Assume we have different sample number n1 and n2. if we have different proportion of test hypothesis p1 and p2, the proportion power test can be vary depending on sample sizes. Built in function in R power.prop.test assumes equal sample size. Therefore, it can teach you how many sample you need to get to reach the power at that significance level, but it cannot handle unequal sample group case. According to the Quick R page http://www.statmethods.net/stats/power.html, the pwr package can handle this case. as you can see below, different sample size can be matter in power analysis and pwr package can deal with it.

power.prop.test(p1=0.15, p2=0.30, power=0.85, sig.level=0.05)
##
##      Two-sample comparison of proportions power calculation
##
##               n = 137.604
##              p1 = 0.15
##              p2 = 0.3
##       sig.level = 0.05
##           power = 0.85
##     alternative = two.sided
##
## NOTE: n is number in *each* group
library(pwr)
n1=138; n2=138
p1=0.15; p2=0.30
h = abs(2*asin(sqrt(p1))-2*asin(sqrt(p2))); h # Non-directional h, magnitude of difference
##  0.3638807
h2 <- ES.h(p1, p2);h2 # directional h, pwr.2p2n.test works either directional or non-directional h anyway
##  -0.3638807
pwr.2p2n.test(h, n1=n1, n2=n2, sig.level=0.05)
##
##      difference of proportion power calculation for binomial distribution (arcsine transformation)
##
##               h = 0.3638807
##              n1 = 138
##              n2 = 138
##       sig.level = 0.05
##           power = 0.8560313
##     alternative = two.sided
##
## NOTE: different sample sizes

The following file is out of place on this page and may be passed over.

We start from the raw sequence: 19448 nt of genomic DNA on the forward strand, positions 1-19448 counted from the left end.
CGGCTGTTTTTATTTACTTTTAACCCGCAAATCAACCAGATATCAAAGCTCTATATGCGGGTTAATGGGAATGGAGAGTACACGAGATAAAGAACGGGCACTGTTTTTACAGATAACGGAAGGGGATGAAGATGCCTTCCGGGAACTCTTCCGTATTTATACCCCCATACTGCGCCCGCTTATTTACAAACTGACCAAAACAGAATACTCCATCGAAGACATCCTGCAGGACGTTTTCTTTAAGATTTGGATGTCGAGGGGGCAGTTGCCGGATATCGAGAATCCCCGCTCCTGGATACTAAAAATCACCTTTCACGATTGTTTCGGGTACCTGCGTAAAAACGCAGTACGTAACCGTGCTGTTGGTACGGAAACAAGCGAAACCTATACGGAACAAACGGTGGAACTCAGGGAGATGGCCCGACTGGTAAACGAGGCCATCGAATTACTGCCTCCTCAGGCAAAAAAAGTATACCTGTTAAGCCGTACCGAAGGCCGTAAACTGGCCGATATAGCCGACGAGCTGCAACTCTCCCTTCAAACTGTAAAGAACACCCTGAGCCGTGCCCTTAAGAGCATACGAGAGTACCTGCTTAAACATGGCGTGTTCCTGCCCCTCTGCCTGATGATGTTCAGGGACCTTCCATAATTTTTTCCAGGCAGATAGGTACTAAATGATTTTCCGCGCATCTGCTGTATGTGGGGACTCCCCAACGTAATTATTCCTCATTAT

n1=500; n2=50
pwr.2p2n.test(h, n1=n1, n2=n2, sig.level=0.05)
##
##      difference of proportion power calculation for binomial distribution (arcsine transformation)
##
##               h = 0.3638807
##              n1 = 500
##              n2 = 50
##       sig.level = 0.05
##           power = 0.6891114
##     alternative = two.sided
##
## NOTE: different sample sizes

## Note:

According to wikipedia https://en.wikipedia.org/wiki/Effect_size, an effect size is a quantitative measure of the strength of a phenomenon. When comparing two independent proportions in power analysis, we may use Cohen’s h as a measure of effect size as shown in https://en.wikipedia.org/wiki/Cohen%27s_h. Cohen’s h can be used to describe the difference between two proportions as “small”, “medium”, or “large”. In my example, h = 0.36 and this can be considered as small effective size between two independent proportions. A rule of thumb Cohen’s h is shown below

• h = 0.20: “small effect size”.
• h = 0.50: “medium effect size”.
• h = 0.80: “large effect size”.